He is the best friend you didn’t know you needed — at 3 o’clock in the morning, getting you past that pesky overnight construction taking out the right lane on the Schuylkill.

The overnight guy now reporting on traffic for the Philadelphia area also happens to have one of the most recognizable names in local broadcast history.

Malcolm Poindexter III is the son of Malcolm Poindexter Jr., who started on the air in 1965 as one of KYW Newsradio’s first reporters who later became a fixture on Channel 3. The elder Poindexter died in 2010.

With a degree in English literature from the University of Maryland and after a successful career as a DJ, Malcolm Poindexter III has been at KYW Radio for a little more than a year. He reports on local accidents, construction, and other traffic tie-ups on the overnight shift, promising all the information you need to get around the region, six times an hour on the twos.

The job is as difficult as you might imagine, with reports pouring in from social media, dozens of traffic cameras, and phone calls to local police and other first-responders — not to mention calls from those loyal phone tipsters — all of which Poindexter has to turn into something understandable yet comprehensive “in less than 10 minutes.”

Poindexter spoke with The Inquirer about getting reacquainted with the city he grew up in, making traffic reports interesting even when not much is going on, and rejoining the KYW family where his father became an accomplished and well-respected newsman.

I’m curious as to how much recognition you get when people hear your name at the end of the traffic report and know who that is.

It happens pretty often, actually. Which is a blessing. Oh, yeah, I do get some recognition. But it is really great.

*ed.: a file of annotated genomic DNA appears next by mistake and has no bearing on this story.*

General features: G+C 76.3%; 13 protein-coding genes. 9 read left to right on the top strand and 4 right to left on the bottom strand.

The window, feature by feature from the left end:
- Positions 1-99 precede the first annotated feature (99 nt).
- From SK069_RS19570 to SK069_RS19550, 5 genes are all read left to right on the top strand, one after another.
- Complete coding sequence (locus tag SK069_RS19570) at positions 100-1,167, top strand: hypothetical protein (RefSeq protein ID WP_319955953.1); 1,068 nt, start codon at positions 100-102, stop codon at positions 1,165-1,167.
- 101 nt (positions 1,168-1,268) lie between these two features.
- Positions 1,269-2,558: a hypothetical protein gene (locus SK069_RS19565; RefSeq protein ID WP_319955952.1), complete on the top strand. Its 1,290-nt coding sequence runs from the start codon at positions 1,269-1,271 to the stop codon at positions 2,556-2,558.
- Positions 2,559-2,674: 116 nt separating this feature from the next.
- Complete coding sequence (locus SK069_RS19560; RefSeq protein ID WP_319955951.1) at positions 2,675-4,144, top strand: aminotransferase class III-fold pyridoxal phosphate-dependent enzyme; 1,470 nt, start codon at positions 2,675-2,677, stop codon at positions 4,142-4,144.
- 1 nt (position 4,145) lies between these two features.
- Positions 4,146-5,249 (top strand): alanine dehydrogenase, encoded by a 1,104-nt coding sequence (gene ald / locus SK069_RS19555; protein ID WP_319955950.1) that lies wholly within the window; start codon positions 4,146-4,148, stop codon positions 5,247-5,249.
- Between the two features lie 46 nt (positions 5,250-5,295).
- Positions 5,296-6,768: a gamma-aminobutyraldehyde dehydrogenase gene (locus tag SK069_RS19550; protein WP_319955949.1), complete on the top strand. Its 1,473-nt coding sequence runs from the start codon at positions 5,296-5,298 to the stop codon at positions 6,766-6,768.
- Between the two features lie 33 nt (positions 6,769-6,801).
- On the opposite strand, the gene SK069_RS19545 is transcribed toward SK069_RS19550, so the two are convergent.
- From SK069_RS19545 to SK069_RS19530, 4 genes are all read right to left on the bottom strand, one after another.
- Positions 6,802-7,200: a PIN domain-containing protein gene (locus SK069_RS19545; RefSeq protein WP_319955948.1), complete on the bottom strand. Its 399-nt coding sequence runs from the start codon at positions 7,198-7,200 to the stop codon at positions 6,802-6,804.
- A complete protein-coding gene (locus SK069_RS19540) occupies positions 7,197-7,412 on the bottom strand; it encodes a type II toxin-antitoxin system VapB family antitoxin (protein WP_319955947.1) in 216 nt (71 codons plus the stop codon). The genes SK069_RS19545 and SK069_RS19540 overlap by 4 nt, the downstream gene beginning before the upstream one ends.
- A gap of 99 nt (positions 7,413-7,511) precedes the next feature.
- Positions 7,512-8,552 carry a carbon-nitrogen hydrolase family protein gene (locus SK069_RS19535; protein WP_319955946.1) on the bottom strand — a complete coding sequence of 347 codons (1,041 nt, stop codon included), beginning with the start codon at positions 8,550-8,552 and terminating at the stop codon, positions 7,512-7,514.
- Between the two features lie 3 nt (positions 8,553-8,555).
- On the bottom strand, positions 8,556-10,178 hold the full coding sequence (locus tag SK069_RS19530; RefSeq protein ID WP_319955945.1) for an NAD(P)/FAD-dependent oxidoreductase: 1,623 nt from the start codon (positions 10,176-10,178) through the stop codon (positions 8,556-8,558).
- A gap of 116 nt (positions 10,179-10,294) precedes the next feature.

How does that make you feel as far as people remembering your father and all the good work he did as a reporter in the city?

It really just warms my heart, just makes me feel so good to be continuing the legacy that he created.

And it’s just really great that every day it really brings back great memories and just adds to the legacy, I think.

Was that something in your mind when you came back to Philadelphia to begin or resume your journalism career, or was this just kind of a happy accident?

Well, I always had it kind of in the back of my mind I wanted to pursue it because, in college, I did take a bit of journalism but I didn’t finish journalism. I finished with an English degree. So it was really kind of like I wanted to do it, but I wanted to kind of find my way.

What kind of behind-the-scenes editing do you do as far as traffic is concerned?

It’s really just producing for the reporter on duty. It’s a lot of outreach — to the police, to PennDot, to watching the cameras, to being on top of the social-media aspect.

But I’ll tell you, my father always used to say you got to know the roads. It’s really all come back to me after a little bit of getting acclimated with the roads, to really be able to speak intelligently and convey the problems to the listener.

You guys always promise that the next report is in less than 10 minutes. So there’s a lot of quick turnaround you have to do.

Basically it is. It’s a one-man show. I’m always looking at the jam cams myself and monitoring TweetDeck, whether it’s a fire in Nicetown that might create a closure and following up — even calling the Fire Department or the Police Department.

Sometimes they’re a bit tight-lipped about giving up information, but you find the right person. And I’ve kind of gotten friendly with a few of the officers and folks with the fire departments.

Getting back to your dad, I also saw that he had a love of music and that evidently has transmitted over to you with your DJ work.

Really, it’s been an important part of my life, for I’ve been doing it almost 30 years now, to be honest. I’ve had that love of music, and I got it from my grandfather and my father.

Being a DJ really got started in college. I was on WMUC at the University of Maryland, I had a specialty show on Friday nights — a great slot — and then I would go DJ at some of the clubs in Georgetown and in D.C. after that. It was so good back then, and I could deal with a lot of the record labels, getting so much access to great music.

There was a real blessing in that I really enjoyed that for the four years I was there, and then that just kind of parlayed into work when I came back to Philadelphia, doing clubs, bar circuits, all different types of events, specialty events, weddings and things like that.

How do you stay calm and not panic the drivers behind the wheel?

For lack of a better answer, this really comes naturally I think. I just feel very comfortable there behind the mic. That’s my demeanor, really, unless I’m at an Eagles game, yelling and screaming.